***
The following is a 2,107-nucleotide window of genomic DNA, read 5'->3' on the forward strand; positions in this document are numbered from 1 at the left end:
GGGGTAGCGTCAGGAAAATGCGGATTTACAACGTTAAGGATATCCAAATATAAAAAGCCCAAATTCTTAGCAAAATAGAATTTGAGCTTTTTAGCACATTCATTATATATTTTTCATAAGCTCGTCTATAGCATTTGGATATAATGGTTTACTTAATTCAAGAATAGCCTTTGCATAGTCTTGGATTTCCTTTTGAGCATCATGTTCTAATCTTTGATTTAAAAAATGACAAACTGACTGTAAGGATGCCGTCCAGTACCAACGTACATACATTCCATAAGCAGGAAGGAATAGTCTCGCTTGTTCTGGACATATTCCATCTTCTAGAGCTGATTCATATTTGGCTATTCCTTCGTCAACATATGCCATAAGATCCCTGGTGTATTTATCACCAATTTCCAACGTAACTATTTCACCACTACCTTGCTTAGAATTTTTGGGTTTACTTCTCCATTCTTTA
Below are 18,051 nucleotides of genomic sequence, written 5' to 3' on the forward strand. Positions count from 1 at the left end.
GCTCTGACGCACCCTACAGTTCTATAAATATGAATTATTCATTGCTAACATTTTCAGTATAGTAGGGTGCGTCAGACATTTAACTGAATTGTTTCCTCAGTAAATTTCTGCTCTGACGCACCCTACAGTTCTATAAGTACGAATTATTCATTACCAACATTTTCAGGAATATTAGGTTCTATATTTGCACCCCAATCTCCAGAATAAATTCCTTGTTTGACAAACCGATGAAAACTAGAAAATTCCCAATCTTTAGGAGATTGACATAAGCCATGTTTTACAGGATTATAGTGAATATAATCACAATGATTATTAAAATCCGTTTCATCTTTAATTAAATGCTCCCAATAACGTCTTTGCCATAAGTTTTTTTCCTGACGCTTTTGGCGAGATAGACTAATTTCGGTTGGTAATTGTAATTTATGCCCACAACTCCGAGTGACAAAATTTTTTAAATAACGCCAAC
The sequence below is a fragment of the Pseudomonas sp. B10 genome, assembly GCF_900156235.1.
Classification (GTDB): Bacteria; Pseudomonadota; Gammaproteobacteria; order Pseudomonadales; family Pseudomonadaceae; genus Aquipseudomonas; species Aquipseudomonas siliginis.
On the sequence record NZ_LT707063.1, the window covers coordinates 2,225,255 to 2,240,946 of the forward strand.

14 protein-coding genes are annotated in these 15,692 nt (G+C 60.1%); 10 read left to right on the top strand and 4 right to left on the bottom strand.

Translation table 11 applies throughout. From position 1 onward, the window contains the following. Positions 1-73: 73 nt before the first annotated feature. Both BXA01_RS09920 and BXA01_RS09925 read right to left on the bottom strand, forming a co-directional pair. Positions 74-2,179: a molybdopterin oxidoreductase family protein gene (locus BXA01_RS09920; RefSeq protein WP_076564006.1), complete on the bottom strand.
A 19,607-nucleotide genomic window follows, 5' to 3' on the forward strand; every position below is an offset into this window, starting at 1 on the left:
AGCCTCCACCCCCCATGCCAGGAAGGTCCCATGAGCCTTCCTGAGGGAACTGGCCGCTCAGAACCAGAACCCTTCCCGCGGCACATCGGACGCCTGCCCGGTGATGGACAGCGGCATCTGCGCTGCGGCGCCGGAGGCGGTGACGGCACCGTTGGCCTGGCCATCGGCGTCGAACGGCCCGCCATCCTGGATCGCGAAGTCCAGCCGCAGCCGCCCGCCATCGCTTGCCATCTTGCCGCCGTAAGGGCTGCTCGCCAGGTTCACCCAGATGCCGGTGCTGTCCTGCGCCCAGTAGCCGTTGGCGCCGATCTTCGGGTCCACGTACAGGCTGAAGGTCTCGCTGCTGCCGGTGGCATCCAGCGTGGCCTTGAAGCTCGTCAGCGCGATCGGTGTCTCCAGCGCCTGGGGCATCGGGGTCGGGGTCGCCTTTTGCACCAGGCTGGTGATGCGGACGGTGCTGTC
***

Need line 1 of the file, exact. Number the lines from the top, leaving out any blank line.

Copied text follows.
The following is a 2,107-nucleotide window of genomic DNA, read 5'->3' on the forward strand; positions in this document are numbered from 1 at the left end: